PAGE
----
On August 27 the train was late leaving Paddington due to its late arrival in Paddington.  This lateness subsequently caused it to lose still more time on its journey to Oxford.

[next email from Dan to Harbottle]

Thanks for your most recent reply.  It makes me feel so much better to know that the reason my train was late on Saturday night was…because it was late.  That’s some serious zen you’ve got going there, Martin.  That’s some major Buddhist mind-bending philosophical shizz you’re spouting.

At the end of the day, there was just enough to think about to keep me going on this book, and I’m going with 3/5 overall.  I actually did feel like Dan grew as a person throughout the story, and that part of that growth was his recognition of the fact that he had even more growth to do.  I ended the book feeling optimistic about Dan’s future – that even though some things were rough, that he was going to work forward.

I’m having a bit of a crisis right now.  I don’t know if you’ve noticed, like, but things are kind of falling apart – and I’m not sure (OK I have no idea) what I should be doing about it.  Even whether I can do anything about it.  All this stuff at work, and all this stuff at home: I’m part of it, it’s part of me, but I feel like it’s happening despite me, like it’s all happening to me, but like I’ve got absolutely no influence on what matters.  I’m not driving the train, Martin, I’m sitting on the train watching it all happen out of the window, powerless to do anything about where it’s taking me or how long it’s going to take to get there.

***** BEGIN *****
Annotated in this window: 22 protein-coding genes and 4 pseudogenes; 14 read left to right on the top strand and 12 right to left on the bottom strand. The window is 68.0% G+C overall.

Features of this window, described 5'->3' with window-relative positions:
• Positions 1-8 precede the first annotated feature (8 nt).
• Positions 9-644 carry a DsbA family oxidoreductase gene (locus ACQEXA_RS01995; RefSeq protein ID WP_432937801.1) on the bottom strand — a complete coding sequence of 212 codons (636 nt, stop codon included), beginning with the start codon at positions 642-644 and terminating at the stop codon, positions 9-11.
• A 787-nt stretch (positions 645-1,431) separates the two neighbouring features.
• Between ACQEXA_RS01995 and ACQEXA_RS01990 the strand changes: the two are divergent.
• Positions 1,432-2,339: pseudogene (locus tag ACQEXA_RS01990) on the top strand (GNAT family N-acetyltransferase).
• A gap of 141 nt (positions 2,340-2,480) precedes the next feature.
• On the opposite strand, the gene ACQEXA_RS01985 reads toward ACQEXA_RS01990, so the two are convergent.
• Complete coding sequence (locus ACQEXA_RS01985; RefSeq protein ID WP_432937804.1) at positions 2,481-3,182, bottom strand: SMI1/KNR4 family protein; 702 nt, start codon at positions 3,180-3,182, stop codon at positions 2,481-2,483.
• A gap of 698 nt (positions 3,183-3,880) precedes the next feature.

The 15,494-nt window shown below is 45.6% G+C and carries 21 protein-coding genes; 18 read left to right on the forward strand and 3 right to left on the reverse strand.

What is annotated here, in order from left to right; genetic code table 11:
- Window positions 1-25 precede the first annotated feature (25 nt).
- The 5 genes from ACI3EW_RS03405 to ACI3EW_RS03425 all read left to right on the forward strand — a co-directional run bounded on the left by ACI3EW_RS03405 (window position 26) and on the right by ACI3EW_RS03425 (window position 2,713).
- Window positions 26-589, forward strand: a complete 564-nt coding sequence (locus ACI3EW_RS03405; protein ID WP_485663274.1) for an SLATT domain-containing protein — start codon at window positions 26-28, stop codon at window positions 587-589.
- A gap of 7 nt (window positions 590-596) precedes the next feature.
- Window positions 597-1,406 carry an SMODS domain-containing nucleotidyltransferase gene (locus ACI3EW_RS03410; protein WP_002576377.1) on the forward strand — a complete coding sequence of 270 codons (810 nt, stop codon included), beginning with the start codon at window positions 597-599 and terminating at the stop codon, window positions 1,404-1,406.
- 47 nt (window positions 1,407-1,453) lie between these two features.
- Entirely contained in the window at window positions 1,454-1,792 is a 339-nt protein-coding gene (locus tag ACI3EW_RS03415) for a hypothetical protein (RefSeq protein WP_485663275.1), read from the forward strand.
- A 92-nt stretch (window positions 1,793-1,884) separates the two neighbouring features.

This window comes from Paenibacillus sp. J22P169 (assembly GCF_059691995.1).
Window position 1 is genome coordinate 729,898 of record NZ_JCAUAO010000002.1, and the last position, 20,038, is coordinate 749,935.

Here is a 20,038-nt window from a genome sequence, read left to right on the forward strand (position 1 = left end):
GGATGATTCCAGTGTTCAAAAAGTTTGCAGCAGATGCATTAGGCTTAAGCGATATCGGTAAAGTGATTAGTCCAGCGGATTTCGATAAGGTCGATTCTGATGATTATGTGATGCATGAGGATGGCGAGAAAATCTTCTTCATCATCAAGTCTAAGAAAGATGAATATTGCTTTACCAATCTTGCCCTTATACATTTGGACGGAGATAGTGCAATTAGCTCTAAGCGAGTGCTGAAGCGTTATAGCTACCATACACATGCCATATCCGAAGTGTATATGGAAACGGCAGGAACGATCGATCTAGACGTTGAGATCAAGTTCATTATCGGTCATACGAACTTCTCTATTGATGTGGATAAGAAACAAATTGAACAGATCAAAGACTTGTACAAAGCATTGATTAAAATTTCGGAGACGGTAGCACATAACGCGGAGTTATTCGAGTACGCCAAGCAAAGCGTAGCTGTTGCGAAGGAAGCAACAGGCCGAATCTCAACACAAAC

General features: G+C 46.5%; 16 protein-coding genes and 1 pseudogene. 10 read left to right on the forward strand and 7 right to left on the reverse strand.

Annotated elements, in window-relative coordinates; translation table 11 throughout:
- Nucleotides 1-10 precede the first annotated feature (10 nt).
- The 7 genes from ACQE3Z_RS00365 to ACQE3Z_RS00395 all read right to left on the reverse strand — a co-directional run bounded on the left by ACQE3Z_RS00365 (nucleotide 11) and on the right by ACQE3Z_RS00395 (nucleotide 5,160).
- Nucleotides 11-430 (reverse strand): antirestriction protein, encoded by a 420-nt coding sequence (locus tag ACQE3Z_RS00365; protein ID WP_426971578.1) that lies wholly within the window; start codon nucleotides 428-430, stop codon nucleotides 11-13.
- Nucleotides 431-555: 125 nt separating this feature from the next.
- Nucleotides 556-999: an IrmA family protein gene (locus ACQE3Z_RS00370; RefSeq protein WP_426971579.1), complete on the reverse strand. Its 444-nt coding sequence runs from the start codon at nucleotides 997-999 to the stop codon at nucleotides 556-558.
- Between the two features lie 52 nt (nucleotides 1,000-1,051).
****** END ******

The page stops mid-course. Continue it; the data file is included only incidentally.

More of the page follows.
I should get off the train, shouldn’t I?  I should get off the train and start walking.  I should take charge of stuff, determine by own direction, be in control of how long it takes to get there.  It’s just that… I don’t know how to do it.

But at the end of the day, Dan does get off the train.  He realizes that in life you can either allow things to happen to you, or you can try to make things happen.  We can’t control everything, but there are many things that we can control, if we actually want to.

While Martin Harbottle’s Appreciation of Time wasn’t the deepest or most inspiring book I’ve ever read, it still had a lot to offer: humor, an engaging narrator, and a few crumbs of thought to chew on.